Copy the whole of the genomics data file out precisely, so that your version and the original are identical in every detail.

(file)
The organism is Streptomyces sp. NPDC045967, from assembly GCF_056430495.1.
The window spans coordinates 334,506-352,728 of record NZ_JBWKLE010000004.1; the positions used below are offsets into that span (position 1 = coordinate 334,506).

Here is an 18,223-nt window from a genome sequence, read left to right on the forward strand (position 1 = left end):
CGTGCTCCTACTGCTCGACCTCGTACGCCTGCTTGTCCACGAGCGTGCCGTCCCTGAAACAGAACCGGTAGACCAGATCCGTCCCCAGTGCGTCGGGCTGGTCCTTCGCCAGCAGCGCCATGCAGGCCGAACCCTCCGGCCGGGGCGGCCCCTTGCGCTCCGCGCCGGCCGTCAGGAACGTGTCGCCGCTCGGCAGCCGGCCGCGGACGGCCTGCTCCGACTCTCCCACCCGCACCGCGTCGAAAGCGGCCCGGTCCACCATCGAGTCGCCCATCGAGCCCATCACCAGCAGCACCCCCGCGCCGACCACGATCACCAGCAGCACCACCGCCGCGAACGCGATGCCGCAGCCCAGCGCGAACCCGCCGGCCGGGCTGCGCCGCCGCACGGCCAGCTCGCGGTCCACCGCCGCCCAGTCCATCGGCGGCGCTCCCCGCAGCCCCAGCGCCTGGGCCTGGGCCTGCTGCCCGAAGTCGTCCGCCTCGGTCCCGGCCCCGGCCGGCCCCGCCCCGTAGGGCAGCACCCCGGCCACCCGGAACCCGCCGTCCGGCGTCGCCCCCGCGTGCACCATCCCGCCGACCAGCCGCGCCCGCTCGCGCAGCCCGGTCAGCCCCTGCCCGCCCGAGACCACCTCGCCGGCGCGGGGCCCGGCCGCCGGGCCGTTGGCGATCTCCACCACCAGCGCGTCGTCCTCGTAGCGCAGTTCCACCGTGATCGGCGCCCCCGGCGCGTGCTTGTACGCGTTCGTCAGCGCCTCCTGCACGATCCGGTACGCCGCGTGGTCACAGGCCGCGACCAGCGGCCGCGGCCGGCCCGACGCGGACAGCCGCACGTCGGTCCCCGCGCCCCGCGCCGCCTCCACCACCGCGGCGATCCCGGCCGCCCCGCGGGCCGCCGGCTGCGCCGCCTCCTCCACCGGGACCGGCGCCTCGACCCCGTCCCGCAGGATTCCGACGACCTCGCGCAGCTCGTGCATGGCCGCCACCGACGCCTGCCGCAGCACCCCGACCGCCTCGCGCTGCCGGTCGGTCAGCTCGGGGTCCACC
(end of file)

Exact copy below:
The organism is Streptomyces sp. NPDC045967, from assembly GCF_056430495.1.
The window spans coordinates 334,506-352,728 of record NZ_JBWKLE010000004.1; the positions used below are offsets into that span (position 1 = coordinate 334,506).

Here is an 18,223-nt window from a genome sequence, read left to right on the forward strand (position 1 = left end):
CGTGCTCCTACTGCTCGACCTCGTACGCCTGCTTGTCCACGAGCGTGCCGTCCCTGAAACAGAACCGGTAGACCAGATCCGTCCCCAGTGCGTCGGGCTGGTCCTTCGCCAGCAGCGCCATGCAGGCCGAACCCTCCGGCCGGGGCGGCCCCTTGCGCTCCGCGCCGGCCGTCAGGAACGTGTCGCCGCTCGGCAGCCGGCCGCGGACGGCCTGCTCCGACTCTCCCACCCGCACCGCGTCGAAAGCGGCCCGGTCCACCATCGAGTCGCCCATCGAGCCCATCACCAGCAGCACCCCCGCGCCGACCACGATCACCAGCAGCACCACCGCCGCGAACGCGATGCCGCAGCCCAGCGCGAACCCGCCGGCCGGGCTGCGCCGCCGCACGGCCAGCTCGCGGTCCACCGCCGCCCAGTCCATCGGCGGCGCTCCCCGCAGCCCCAGCGCCTGGGCCTGGGCCTGCTGCCCGAAGTCGTCCGCCTCGGTCCCGGCCCCGGCCGGCCCCGCCCCGTAGGGCAGCACCCCGGCCACCCGGAACCCGCCGTCCGGCGTCGCCCCCGCGTGCACCATCCCGCCGACCAGCCGCGCCCGCTCGCGCAGCCCGGTCAGCCCCTGCCCGCCCGAGACCACCTCGCCGGCGCGGGGCCCGGCCGCCGGGCCGTTGGCGATCTCCACCACCAGCGCGTCGTCCTCGTAGCGCAGTTCCACCGTGATCGGCGCCCCCGGCGCGTGCTTGTACGCGTTCGTCAGCGCCTCCTGCACGATCCGGTACGCCGCGTGGTCACAGGCCGCGACCAGCGGCCGCGGCCGGCCCGACGCGGACAGCCGCACGTCGGTCCCCGCGCCCCGCGCCGCCTCCACCACCGCGGCGATCCCGGCCGCCCCGCGGGCCGCCGGCTGCGCCGCCTCCTCCACCGGGACCGGCGCCTCGACCCCGTCCCGCAGGATTCCGACGACCTCGCGCAGCTCGTGCATGGCCGCCACCGACGCCTGCCGCAGCACCCCGACCGCCTCGCGCTGCCGGTCGGTCAGCTCGGGGTCCACC